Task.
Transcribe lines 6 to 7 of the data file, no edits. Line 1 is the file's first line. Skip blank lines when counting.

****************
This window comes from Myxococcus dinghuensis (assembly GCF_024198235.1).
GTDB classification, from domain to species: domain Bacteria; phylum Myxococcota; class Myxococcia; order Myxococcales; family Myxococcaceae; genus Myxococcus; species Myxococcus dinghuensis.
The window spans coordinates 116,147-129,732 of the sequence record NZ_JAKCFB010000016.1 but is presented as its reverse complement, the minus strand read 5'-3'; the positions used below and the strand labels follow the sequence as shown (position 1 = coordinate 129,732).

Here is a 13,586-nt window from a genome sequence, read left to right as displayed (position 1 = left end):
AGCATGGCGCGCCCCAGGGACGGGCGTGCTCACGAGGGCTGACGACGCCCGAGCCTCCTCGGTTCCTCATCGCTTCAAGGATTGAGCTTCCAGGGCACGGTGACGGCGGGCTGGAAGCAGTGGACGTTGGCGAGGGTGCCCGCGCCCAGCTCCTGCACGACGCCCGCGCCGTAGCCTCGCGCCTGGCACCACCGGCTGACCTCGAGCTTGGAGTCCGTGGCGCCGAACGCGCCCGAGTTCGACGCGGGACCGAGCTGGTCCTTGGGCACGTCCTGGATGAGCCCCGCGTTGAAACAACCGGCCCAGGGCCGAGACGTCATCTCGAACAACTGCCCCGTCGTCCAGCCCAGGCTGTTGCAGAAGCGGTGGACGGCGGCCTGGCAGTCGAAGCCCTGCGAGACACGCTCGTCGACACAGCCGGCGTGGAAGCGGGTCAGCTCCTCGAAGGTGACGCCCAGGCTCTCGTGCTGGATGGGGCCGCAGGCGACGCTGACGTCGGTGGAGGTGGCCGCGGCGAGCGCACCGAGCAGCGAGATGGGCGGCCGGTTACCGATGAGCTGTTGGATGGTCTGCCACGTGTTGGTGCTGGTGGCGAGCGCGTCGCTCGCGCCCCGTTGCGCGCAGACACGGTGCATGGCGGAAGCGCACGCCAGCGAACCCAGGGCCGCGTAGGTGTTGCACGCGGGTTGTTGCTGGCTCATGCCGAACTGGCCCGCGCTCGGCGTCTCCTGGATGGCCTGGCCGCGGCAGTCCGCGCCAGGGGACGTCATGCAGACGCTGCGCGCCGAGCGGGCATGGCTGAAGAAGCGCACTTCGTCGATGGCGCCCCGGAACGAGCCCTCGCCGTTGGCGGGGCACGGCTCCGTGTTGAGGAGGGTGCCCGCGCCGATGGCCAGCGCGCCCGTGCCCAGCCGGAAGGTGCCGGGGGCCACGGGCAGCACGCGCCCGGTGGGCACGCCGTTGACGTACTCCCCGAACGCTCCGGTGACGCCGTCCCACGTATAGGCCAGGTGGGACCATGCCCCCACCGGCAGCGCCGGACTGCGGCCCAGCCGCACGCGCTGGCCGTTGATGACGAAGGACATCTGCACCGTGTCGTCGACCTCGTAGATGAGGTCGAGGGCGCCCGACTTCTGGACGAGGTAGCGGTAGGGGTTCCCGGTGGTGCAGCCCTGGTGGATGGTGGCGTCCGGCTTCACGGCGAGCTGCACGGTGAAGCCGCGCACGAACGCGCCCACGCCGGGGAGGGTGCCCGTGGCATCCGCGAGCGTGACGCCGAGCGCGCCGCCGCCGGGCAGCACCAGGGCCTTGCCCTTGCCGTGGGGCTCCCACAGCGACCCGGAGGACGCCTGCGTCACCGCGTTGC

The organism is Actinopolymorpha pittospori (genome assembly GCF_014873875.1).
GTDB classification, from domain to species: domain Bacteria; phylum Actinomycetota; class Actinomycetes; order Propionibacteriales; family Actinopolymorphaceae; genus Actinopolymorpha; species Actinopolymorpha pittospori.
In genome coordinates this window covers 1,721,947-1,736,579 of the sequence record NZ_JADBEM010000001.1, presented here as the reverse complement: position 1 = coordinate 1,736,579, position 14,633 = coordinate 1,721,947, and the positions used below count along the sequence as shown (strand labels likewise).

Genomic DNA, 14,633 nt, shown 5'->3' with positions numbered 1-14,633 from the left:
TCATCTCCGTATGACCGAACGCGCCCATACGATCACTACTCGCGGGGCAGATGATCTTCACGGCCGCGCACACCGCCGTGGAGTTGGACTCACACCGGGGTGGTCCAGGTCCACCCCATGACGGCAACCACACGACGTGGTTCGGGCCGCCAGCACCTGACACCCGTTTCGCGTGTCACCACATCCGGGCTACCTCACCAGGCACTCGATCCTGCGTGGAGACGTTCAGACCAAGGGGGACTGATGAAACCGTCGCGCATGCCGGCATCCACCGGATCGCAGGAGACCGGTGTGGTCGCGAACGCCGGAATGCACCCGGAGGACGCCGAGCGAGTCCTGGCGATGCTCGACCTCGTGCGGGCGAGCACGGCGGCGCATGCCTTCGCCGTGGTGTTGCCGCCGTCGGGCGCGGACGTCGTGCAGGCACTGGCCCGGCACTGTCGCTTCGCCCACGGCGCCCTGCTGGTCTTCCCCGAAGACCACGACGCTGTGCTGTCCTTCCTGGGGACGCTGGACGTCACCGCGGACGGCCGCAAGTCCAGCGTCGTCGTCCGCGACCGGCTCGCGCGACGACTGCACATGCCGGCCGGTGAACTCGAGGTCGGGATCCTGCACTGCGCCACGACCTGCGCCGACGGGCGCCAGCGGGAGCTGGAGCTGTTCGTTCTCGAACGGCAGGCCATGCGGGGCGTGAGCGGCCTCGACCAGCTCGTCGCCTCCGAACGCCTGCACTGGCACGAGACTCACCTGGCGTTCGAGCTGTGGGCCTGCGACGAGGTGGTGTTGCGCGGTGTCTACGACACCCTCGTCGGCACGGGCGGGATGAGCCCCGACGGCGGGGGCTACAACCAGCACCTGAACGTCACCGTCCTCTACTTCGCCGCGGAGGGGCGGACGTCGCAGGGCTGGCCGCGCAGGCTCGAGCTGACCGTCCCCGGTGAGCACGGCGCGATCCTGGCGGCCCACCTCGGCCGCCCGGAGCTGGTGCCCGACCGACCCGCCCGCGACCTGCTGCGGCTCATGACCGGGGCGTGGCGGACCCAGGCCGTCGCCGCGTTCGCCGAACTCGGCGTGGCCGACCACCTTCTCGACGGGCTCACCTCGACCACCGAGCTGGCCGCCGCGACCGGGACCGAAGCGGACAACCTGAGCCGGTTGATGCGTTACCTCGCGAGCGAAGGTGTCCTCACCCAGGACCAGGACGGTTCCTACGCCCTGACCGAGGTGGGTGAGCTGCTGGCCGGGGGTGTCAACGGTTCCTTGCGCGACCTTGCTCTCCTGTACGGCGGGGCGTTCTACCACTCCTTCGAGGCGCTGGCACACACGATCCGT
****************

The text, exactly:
The organism is Actinopolymorpha pittospori (genome assembly GCF_014873875.1).
GTDB classification, from domain to species: domain Bacteria; phylum Actinomycetota; class Actinomycetes; order Propionibacteriales; family Actinopolymorphaceae; genus Actinopolymorpha; species Actinopolymorpha pittospori.